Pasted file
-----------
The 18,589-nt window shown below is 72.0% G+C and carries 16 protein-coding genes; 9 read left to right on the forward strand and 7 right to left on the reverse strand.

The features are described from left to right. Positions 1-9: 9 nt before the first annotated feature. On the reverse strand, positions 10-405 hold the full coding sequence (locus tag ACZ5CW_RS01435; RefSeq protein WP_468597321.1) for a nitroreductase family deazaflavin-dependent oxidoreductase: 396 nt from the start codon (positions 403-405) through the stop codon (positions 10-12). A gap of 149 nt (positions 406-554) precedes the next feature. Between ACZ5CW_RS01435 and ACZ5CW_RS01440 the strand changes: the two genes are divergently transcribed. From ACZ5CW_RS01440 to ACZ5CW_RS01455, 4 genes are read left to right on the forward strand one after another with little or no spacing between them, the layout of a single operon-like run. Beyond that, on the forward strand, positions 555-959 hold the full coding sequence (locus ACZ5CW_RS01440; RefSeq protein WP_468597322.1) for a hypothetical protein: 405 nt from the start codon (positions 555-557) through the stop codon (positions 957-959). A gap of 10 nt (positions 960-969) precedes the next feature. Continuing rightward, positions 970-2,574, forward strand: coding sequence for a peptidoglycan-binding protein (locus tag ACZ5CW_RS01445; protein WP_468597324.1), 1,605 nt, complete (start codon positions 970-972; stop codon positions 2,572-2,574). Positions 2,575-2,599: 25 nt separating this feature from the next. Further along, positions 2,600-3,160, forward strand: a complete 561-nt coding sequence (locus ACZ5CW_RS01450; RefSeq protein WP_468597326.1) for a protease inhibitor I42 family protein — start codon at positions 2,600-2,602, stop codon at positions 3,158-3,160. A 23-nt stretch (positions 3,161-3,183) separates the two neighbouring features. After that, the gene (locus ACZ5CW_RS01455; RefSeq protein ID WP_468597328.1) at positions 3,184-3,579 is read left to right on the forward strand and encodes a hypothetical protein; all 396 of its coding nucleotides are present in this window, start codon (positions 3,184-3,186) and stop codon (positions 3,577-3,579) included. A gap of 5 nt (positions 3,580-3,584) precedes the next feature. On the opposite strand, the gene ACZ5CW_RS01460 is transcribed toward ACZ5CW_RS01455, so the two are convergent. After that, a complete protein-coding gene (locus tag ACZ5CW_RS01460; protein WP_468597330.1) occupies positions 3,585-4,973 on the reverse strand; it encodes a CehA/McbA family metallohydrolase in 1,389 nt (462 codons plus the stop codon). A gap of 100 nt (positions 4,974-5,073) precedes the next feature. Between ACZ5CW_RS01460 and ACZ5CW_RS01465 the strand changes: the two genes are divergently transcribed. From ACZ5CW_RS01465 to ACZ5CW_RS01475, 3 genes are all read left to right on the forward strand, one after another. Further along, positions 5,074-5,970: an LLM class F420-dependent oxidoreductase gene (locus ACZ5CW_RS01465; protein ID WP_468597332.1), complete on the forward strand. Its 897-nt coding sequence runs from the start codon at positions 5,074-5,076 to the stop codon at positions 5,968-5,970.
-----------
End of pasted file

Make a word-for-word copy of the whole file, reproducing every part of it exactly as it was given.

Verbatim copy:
The 18,589-nt window shown below is 72.0% G+C and carries 16 protein-coding genes; 9 read left to right on the forward strand and 7 right to left on the reverse strand.

The features are described from left to right. Positions 1-9: 9 nt before the first annotated feature. On the reverse strand, positions 10-405 hold the full coding sequence (locus tag ACZ5CW_RS01435; RefSeq protein WP_468597321.1) for a nitroreductase family deazaflavin-dependent oxidoreductase: 396 nt from the start codon (positions 403-405) through the stop codon (positions 10-12). A gap of 149 nt (positions 406-554) precedes the next feature. Between ACZ5CW_RS01435 and ACZ5CW_RS01440 the strand changes: the two genes are divergently transcribed. From ACZ5CW_RS01440 to ACZ5CW_RS01455, 4 genes are read left to right on the forward strand one after another with little or no spacing between them, the layout of a single operon-like run. Beyond that, on the forward strand, positions 555-959 hold the full coding sequence (locus ACZ5CW_RS01440; RefSeq protein WP_468597322.1) for a hypothetical protein: 405 nt from the start codon (positions 555-557) through the stop codon (positions 957-959). A gap of 10 nt (positions 960-969) precedes the next feature. Continuing rightward, positions 970-2,574, forward strand: coding sequence for a peptidoglycan-binding protein (locus tag ACZ5CW_RS01445; protein WP_468597324.1), 1,605 nt, complete (start codon positions 970-972; stop codon positions 2,572-2,574). Positions 2,575-2,599: 25 nt separating this feature from the next. Further along, positions 2,600-3,160, forward strand: a complete 561-nt coding sequence (locus ACZ5CW_RS01450; RefSeq protein WP_468597326.1) for a protease inhibitor I42 family protein — start codon at positions 2,600-2,602, stop codon at positions 3,158-3,160. A 23-nt stretch (positions 3,161-3,183) separates the two neighbouring features. After that, the gene (locus ACZ5CW_RS01455; RefSeq protein ID WP_468597328.1) at positions 3,184-3,579 is read left to right on the forward strand and encodes a hypothetical protein; all 396 of its coding nucleotides are present in this window, start codon (positions 3,184-3,186) and stop codon (positions 3,577-3,579) included. A gap of 5 nt (positions 3,580-3,584) precedes the next feature. On the opposite strand, the gene ACZ5CW_RS01460 is transcribed toward ACZ5CW_RS01455, so the two are convergent. After that, a complete protein-coding gene (locus tag ACZ5CW_RS01460; protein WP_468597330.1) occupies positions 3,585-4,973 on the reverse strand; it encodes a CehA/McbA family metallohydrolase in 1,389 nt (462 codons plus the stop codon). A gap of 100 nt (positions 4,974-5,073) precedes the next feature. Between ACZ5CW_RS01460 and ACZ5CW_RS01465 the strand changes: the two genes are divergently transcribed. From ACZ5CW_RS01465 to ACZ5CW_RS01475, 3 genes are all read left to right on the forward strand, one after another. Further along, positions 5,074-5,970: an LLM class F420-dependent oxidoreductase gene (locus ACZ5CW_RS01465; protein ID WP_468597332.1), complete on the forward strand. Its 897-nt coding sequence runs from the start codon at positions 5,074-5,076 to the stop codon at positions 5,968-5,970.